Ferret Toy Dog Fashion Harness Lead Pink Stripes with Lace | eBay
PetSmart and the KONG Company told us earlier this week that they routinely test their dog and cat toys for lead and other toxins.
GET THE LEAD OUT In 2007, Texas lab ExperTox tested four dog toys sold at Wal-Mart. The list of chemicals found in them was quite impressive and included lead, chromium, arsenic, cadmium and mercury. One toy had what the lab described as “elevated levels” of lead – almost one part per million (ppm).
combine the collar and leash into one unit. This type works best for smaller breeds, as the collar portion slips over the head and tightens when an owner pulls the lead. Owners of toy breeds use them during dog shows. While larger versions can work for larger breeds, most dog trainers recommend using them exclusively with smaller dog breeds.
Nylon Toy Dog Show Lead with Braided Slip Collar - Paws and Tails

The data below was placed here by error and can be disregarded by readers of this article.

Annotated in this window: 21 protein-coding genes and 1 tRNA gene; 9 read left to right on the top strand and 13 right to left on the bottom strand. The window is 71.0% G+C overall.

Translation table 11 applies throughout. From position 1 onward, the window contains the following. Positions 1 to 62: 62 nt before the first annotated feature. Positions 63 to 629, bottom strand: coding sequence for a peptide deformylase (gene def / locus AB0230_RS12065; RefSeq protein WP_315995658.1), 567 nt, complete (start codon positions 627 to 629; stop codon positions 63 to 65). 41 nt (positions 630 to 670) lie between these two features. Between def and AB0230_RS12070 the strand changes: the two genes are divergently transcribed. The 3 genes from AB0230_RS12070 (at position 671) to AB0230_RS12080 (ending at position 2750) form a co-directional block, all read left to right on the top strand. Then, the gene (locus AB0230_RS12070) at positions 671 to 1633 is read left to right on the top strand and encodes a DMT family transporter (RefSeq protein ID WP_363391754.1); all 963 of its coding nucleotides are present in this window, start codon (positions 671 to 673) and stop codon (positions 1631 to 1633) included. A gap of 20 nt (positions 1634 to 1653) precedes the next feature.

Lead Dog Toy - Fort Smith National Historic Site (U.S
Questions about the safety of pet toys continue to haunt Nancy Rogers. They’re questions the Illinois dog owner has tried to get answered since 2007, when she hired a laboratory to test the lead content in 24 of her Shelties’ chew toys. The tests revealed that one of her dogs’ tennis balls contained 335.7 parts per million (ppm) of lead, an amount that, at the time, fell far below the levels allowed in children’s toys. Today, however, that amount exceeds the 300 ppm federal standard for lead in children’s toys. Many in the pet industry agree there should be guidelines for lead and other worrisome chemicals in dog toys. They share Rogers’ safety concerns, which surfaced in the wake of the and amid growing concerns about lead in children’s toys from China. What amount of lead should be allowed in the toys dogs lick, chew, slobber on and even shred? Do toys with relatively high levels pose any harm to our best friends? These questions are at the heart of Rogers’ frustration. When she had her tests run three years ago, she learned there were no standards for lead or other toxins in pet toys. There still aren’t any today.“Is there a risk to pet owners and their children who come into contact with these toys that these dogs have been slobbering on?” asked James R. Hood, who runs a Web site, , that recently sent dog toys purchased from Wal-Mart to a lab that found trace levels of lead and other toxins. (Wal-Mart responded in a statement that the levels the lab found were “barely traceable” and that its own testing found the toys safe.)